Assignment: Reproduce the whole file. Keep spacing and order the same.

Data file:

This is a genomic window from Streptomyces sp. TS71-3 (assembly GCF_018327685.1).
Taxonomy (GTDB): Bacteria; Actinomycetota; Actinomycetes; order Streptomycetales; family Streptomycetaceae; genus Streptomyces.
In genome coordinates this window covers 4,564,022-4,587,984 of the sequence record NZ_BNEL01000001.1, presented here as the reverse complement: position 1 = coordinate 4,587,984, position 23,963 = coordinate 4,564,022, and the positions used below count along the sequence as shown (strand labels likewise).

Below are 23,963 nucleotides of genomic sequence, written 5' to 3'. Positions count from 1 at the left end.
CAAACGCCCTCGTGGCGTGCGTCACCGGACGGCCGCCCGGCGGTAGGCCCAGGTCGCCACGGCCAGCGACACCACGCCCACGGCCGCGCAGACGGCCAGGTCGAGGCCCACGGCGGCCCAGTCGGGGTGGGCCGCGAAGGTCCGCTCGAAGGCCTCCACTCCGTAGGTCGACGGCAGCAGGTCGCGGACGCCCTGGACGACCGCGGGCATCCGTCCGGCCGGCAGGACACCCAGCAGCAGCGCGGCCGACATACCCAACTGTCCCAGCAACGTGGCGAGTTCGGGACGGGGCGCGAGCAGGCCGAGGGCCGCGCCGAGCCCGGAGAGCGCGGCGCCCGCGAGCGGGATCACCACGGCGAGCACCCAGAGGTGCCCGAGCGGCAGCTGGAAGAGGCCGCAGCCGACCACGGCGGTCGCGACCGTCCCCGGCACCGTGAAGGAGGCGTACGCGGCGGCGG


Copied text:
This is a genomic window from Streptomyces sp. TS71-3 (assembly GCF_018327685.1).
Taxonomy (GTDB): Bacteria; Actinomycetota; Actinomycetes; order Streptomycetales; family Streptomycetaceae; genus Streptomyces.
In genome coordinates this window covers 4,564,022-4,587,984 of the sequence record NZ_BNEL01000001.1, presented here as the reverse complement: position 1 = coordinate 4,587,984, position 23,963 = coordinate 4,564,022, and the positions used below count along the sequence as shown (strand labels likewise).

Below are 23,963 nucleotides of genomic sequence, written 5' to 3'. Positions count from 1 at the left end.
CAAACGCCCTCGTGGCGTGCGTCACCGGACGGCCGCCCGGCGGTAGGCCCAGGTCGCCACGGCCAGCGACACCACGCCCACGGCCGCGCAGACGGCCAGGTCGAGGCCCACGGCGGCCCAGTCGGGGTGGGCCGCGAAGGTCCGCTCGAAGGCCTCCACTCCGTAGGTCGACGGCAGCAGGTCGCGGACGCCCTGGACGACCGCGGGCATCCGTCCGGCCGGCAGGACACCCAGCAGCAGCGCGGCCGACATACCCAACTGTCCCAGCAACGTGGCGAGTTCGGGACGGGGCGCGAGCAGGCCGAGGGCCGCGCCGAGCCCGGAGAGCGCGGCGCCCGCGAGCGGGATCACCACGGCGAGCACCCAGAGGTGCCCGAGCGGCAGCTGGAAGAGGCCGCAGCCGACCACGGCGGTCGCGACCGTCCCCGGCACCGTGAAGGAGGCGTACGCGGCGGCGG